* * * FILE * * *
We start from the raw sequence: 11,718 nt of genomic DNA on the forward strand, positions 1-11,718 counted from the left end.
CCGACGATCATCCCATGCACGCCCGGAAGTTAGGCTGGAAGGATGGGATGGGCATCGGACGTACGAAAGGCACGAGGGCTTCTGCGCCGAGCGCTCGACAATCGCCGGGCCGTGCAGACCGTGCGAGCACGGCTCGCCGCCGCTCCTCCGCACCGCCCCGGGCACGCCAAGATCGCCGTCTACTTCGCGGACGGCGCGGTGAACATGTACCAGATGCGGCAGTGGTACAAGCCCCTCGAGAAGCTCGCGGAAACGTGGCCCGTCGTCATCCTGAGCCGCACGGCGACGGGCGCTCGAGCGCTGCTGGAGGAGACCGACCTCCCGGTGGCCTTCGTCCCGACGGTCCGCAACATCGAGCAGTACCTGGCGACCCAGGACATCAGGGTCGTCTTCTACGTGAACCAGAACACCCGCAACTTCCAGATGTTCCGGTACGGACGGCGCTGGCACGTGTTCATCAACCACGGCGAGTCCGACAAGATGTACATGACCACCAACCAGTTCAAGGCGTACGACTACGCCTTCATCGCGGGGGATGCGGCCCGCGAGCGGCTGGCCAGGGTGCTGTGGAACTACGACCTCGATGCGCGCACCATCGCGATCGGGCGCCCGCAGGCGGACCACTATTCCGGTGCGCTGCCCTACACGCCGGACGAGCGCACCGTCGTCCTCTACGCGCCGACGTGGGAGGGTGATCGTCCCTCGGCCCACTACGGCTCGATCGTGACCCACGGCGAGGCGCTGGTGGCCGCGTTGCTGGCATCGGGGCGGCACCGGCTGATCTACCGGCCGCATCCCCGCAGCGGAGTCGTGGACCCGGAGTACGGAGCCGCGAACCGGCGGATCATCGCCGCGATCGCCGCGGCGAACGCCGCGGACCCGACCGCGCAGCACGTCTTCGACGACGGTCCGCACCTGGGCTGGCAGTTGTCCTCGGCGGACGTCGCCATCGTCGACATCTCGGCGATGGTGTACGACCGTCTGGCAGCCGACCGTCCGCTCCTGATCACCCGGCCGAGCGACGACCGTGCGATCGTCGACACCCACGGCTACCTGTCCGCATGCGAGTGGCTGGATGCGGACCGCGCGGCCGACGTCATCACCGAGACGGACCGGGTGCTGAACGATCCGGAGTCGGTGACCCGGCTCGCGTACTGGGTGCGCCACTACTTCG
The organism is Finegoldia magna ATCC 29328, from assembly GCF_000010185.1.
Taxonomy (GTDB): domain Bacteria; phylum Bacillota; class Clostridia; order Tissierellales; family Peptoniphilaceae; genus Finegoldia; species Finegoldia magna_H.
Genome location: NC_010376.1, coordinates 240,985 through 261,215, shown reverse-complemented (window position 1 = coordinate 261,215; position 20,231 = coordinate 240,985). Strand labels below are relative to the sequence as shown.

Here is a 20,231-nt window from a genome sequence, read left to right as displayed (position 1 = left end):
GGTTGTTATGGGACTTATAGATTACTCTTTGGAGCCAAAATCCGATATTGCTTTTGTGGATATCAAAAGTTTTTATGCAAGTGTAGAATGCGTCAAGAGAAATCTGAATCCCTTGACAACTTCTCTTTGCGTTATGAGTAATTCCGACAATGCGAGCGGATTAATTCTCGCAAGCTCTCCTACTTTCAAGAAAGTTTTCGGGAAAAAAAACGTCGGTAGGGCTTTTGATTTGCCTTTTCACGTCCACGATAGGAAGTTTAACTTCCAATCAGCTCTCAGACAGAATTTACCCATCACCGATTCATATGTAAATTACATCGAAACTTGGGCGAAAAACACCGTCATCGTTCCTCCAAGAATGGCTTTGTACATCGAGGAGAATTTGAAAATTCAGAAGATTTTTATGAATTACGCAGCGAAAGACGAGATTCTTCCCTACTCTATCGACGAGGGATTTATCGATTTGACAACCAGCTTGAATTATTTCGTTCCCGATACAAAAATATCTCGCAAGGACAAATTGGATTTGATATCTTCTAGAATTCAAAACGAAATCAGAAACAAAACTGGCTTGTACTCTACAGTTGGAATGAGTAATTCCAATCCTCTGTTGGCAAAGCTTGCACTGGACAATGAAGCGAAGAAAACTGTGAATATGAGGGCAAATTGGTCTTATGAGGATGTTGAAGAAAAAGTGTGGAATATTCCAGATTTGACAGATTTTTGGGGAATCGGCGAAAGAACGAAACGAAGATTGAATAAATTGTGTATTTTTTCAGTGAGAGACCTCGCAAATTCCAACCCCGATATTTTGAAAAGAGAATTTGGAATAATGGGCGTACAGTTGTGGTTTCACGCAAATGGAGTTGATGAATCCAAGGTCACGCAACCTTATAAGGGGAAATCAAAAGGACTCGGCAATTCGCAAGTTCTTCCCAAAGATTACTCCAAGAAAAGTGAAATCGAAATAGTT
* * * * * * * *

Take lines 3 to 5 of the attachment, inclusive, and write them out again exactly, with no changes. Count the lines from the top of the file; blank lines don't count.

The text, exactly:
The organism is Finegoldia magna ATCC 29328, from assembly GCF_000010185.1.
Taxonomy (GTDB): domain Bacteria; phylum Bacillota; class Clostridia; order Tissierellales; family Peptoniphilaceae; genus Finegoldia; species Finegoldia magna_H.
Genome location: NC_010376.1, coordinates 240,985 through 261,215, shown reverse-complemented (window position 1 = coordinate 261,215; position 20,231 = coordinate 240,985). Strand labels below are relative to the sequence as shown.